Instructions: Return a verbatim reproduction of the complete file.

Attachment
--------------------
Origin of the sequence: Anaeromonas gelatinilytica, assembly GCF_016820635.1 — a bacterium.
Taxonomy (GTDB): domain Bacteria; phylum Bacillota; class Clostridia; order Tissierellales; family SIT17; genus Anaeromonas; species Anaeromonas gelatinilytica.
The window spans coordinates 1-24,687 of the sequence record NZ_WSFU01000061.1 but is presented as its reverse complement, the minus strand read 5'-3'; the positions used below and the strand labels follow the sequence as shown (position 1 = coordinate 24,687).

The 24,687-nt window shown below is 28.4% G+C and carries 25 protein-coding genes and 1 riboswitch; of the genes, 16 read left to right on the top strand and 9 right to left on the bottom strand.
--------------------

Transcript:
Origin of the sequence: Anaeromonas gelatinilytica, assembly GCF_016820635.1 — a bacterium.
Taxonomy (GTDB): domain Bacteria; phylum Bacillota; class Clostridia; order Tissierellales; family SIT17; genus Anaeromonas; species Anaeromonas gelatinilytica.
The window spans coordinates 1-24,687 of the sequence record NZ_WSFU01000061.1 but is presented as its reverse complement, the minus strand read 5'-3'; the positions used below and the strand labels follow the sequence as shown (position 1 = coordinate 24,687).

The 24,687-nt window shown below is 28.4% G+C and carries 25 protein-coding genes and 1 riboswitch; of the genes, 16 read left to right on the top strand and 9 right to left on the bottom strand.